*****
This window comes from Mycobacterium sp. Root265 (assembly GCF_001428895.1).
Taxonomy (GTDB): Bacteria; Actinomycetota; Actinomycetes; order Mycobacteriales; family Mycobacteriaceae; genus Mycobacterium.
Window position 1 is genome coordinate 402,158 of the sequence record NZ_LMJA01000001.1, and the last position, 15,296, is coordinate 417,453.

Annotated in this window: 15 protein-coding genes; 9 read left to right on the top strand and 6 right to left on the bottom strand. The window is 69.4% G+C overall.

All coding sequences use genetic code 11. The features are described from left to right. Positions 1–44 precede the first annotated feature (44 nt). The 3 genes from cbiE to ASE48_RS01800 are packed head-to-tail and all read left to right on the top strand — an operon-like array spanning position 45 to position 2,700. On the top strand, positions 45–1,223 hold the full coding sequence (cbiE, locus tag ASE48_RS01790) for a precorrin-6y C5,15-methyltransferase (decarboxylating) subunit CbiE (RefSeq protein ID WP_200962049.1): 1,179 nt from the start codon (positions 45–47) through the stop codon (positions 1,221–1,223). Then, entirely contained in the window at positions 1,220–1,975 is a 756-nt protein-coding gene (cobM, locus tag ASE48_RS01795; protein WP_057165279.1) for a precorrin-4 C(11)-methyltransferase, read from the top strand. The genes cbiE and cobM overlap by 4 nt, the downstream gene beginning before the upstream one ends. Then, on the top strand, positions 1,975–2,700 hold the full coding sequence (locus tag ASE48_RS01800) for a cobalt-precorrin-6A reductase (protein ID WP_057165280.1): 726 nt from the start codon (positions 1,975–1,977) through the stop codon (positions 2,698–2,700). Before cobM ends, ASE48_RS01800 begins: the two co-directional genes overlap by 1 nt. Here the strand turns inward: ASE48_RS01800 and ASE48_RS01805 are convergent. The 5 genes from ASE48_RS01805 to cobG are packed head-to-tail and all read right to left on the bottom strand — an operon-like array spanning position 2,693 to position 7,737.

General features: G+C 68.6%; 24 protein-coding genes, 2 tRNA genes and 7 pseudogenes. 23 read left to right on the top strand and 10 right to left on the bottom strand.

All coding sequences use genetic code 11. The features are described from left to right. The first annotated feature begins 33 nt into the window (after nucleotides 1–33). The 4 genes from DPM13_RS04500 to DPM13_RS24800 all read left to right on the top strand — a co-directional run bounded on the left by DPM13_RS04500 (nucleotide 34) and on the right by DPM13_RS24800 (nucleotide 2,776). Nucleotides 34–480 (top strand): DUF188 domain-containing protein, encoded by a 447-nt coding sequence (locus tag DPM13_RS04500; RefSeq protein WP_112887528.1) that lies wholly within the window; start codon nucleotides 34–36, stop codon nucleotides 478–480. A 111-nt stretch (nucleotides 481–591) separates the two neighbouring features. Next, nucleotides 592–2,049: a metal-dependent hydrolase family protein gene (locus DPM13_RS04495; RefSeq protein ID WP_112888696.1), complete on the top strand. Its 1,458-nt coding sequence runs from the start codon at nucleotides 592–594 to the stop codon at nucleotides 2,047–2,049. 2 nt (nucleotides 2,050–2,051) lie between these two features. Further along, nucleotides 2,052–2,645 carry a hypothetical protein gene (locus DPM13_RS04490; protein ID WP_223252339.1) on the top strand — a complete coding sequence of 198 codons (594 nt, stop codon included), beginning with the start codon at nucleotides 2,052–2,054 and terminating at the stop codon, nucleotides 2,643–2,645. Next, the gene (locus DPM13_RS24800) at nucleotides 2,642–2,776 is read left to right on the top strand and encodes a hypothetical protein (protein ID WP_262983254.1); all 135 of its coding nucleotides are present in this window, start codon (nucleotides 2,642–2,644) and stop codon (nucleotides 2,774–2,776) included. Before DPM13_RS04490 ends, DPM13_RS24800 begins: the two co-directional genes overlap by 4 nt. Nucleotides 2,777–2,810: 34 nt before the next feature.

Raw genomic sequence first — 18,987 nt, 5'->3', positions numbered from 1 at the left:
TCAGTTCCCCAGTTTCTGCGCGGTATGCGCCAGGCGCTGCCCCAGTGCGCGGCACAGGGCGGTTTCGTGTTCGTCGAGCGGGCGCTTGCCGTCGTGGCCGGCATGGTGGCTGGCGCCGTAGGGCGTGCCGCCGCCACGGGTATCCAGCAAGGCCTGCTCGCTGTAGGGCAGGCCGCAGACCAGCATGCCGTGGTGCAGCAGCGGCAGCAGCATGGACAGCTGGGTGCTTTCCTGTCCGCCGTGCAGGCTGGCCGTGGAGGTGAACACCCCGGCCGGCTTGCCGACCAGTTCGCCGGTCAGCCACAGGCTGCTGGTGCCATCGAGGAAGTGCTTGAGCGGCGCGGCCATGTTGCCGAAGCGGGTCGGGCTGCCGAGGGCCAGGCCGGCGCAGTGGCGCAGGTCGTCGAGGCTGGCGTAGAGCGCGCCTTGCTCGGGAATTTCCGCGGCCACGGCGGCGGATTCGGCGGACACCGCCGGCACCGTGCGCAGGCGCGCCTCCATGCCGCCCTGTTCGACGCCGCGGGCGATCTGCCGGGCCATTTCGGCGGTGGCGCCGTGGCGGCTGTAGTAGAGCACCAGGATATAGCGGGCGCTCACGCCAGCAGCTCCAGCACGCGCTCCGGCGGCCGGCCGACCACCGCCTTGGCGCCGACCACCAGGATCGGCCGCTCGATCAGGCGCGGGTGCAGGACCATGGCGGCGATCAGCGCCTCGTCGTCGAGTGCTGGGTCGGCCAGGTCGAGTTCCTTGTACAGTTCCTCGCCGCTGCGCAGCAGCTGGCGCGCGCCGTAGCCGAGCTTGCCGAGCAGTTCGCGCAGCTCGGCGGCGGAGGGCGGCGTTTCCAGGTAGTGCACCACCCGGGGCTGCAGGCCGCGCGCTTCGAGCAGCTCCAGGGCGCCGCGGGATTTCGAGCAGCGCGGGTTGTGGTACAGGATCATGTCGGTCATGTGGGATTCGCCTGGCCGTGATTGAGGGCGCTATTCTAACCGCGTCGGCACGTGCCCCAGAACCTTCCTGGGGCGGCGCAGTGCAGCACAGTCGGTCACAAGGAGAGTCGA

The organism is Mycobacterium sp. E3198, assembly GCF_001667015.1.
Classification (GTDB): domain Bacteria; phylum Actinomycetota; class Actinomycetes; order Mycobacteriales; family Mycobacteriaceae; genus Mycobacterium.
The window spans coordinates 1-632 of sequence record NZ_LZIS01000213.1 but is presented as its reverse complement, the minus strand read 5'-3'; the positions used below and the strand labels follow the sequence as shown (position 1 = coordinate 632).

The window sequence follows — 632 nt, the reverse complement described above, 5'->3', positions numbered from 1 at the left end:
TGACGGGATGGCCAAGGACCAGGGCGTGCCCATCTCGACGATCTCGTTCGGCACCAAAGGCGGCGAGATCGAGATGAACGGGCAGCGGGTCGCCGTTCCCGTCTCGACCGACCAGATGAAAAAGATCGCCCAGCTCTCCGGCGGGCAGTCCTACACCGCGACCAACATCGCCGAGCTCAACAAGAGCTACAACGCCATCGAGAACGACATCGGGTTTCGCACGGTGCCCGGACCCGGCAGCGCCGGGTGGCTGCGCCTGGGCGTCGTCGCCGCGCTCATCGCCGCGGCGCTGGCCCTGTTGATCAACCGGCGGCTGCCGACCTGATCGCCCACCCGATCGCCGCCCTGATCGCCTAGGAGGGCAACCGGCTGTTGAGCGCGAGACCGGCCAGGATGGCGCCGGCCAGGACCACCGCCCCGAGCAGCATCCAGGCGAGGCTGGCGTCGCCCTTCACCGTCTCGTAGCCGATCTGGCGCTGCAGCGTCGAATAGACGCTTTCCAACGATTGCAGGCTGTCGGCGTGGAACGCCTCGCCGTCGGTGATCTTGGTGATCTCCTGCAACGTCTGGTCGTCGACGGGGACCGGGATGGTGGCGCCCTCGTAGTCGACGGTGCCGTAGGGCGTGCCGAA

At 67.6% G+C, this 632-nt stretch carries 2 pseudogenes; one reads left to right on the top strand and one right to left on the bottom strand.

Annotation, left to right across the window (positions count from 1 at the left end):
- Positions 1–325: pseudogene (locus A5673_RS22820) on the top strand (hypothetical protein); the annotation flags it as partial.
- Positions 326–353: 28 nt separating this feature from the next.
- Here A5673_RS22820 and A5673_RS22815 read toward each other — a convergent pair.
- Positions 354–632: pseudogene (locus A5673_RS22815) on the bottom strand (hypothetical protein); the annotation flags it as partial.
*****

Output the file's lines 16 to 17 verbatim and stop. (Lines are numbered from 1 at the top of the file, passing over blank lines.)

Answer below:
Annotation, left to right across the window (positions count from 1 at the left end):
- Positions 1–325: pseudogene (locus A5673_RS22820) on the top strand (hypothetical protein); the annotation flags it as partial.